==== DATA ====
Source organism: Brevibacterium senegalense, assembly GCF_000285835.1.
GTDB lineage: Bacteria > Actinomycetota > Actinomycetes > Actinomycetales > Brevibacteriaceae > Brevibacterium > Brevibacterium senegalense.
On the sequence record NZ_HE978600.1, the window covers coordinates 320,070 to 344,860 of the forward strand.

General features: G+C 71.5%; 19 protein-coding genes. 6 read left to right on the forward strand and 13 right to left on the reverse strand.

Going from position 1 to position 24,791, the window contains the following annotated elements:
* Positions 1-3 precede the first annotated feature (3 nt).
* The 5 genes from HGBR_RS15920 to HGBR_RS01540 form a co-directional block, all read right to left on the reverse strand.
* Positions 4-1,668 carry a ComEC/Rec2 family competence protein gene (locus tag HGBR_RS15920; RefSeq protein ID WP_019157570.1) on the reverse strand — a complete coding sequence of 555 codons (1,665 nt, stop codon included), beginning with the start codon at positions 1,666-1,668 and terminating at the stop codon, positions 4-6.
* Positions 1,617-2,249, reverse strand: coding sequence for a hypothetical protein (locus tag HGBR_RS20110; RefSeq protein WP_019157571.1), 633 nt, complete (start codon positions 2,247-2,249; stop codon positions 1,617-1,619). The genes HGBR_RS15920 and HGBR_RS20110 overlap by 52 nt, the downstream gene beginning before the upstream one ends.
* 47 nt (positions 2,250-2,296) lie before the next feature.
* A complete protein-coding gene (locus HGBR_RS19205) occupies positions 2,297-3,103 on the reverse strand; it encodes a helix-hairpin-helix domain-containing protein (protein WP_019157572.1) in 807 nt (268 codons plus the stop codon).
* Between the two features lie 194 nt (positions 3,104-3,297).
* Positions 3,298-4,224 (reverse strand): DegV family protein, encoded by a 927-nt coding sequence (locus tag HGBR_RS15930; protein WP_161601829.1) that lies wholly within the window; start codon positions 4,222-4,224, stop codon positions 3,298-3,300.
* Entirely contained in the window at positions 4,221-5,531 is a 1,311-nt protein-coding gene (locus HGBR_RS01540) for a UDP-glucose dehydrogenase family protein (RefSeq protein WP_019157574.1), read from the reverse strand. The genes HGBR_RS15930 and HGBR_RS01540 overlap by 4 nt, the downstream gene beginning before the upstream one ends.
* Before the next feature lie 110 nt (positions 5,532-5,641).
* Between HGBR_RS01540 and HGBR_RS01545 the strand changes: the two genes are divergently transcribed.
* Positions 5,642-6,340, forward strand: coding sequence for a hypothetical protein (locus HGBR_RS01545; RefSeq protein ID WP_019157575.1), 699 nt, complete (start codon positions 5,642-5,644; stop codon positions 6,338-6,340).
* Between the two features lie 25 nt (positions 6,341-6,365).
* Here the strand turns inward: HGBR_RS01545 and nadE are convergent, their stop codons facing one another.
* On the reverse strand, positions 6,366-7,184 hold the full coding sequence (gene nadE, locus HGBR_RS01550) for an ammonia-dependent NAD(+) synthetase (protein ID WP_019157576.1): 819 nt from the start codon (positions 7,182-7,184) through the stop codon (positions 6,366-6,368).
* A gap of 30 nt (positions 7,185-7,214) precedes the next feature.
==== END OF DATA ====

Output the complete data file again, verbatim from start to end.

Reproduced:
Source organism: Brevibacterium senegalense, assembly GCF_000285835.1.
GTDB lineage: Bacteria > Actinomycetota > Actinomycetes > Actinomycetales > Brevibacteriaceae > Brevibacterium > Brevibacterium senegalense.
On the sequence record NZ_HE978600.1, the window covers coordinates 320,070 to 344,860 of the forward strand.

General features: G+C 71.5%; 19 protein-coding genes. 6 read left to right on the forward strand and 13 right to left on the reverse strand.

Going from position 1 to position 24,791, the window contains the following annotated elements:
* Positions 1-3 precede the first annotated feature (3 nt).
* The 5 genes from HGBR_RS15920 to HGBR_RS01540 form a co-directional block, all read right to left on the reverse strand.
* Positions 4-1,668 carry a ComEC/Rec2 family competence protein gene (locus tag HGBR_RS15920; RefSeq protein ID WP_019157570.1) on the reverse strand — a complete coding sequence of 555 codons (1,665 nt, stop codon included), beginning with the start codon at positions 1,666-1,668 and terminating at the stop codon, positions 4-6.
* Positions 1,617-2,249, reverse strand: coding sequence for a hypothetical protein (locus tag HGBR_RS20110; RefSeq protein WP_019157571.1), 633 nt, complete (start codon positions 2,247-2,249; stop codon positions 1,617-1,619). The genes HGBR_RS15920 and HGBR_RS20110 overlap by 52 nt, the downstream gene beginning before the upstream one ends.
* 47 nt (positions 2,250-2,296) lie before the next feature.
* A complete protein-coding gene (locus HGBR_RS19205) occupies positions 2,297-3,103 on the reverse strand; it encodes a helix-hairpin-helix domain-containing protein (protein WP_019157572.1) in 807 nt (268 codons plus the stop codon).
* Between the two features lie 194 nt (positions 3,104-3,297).
* Positions 3,298-4,224 (reverse strand): DegV family protein, encoded by a 927-nt coding sequence (locus tag HGBR_RS15930; protein WP_161601829.1) that lies wholly within the window; start codon positions 4,222-4,224, stop codon positions 3,298-3,300.
* Entirely contained in the window at positions 4,221-5,531 is a 1,311-nt protein-coding gene (locus HGBR_RS01540) for a UDP-glucose dehydrogenase family protein (RefSeq protein WP_019157574.1), read from the reverse strand. The genes HGBR_RS15930 and HGBR_RS01540 overlap by 4 nt, the downstream gene beginning before the upstream one ends.
* Before the next feature lie 110 nt (positions 5,532-5,641).
* Between HGBR_RS01540 and HGBR_RS01545 the strand changes: the two genes are divergently transcribed.
* Positions 5,642-6,340, forward strand: coding sequence for a hypothetical protein (locus HGBR_RS01545; RefSeq protein ID WP_019157575.1), 699 nt, complete (start codon positions 5,642-5,644; stop codon positions 6,338-6,340).
* Between the two features lie 25 nt (positions 6,341-6,365).
* Here the strand turns inward: HGBR_RS01545 and nadE are convergent, their stop codons facing one another.
* On the reverse strand, positions 6,366-7,184 hold the full coding sequence (gene nadE, locus HGBR_RS01550) for an ammonia-dependent NAD(+) synthetase (protein ID WP_019157576.1): 819 nt from the start codon (positions 7,182-7,184) through the stop codon (positions 6,366-6,368).
* A gap of 30 nt (positions 7,185-7,214) precedes the next feature.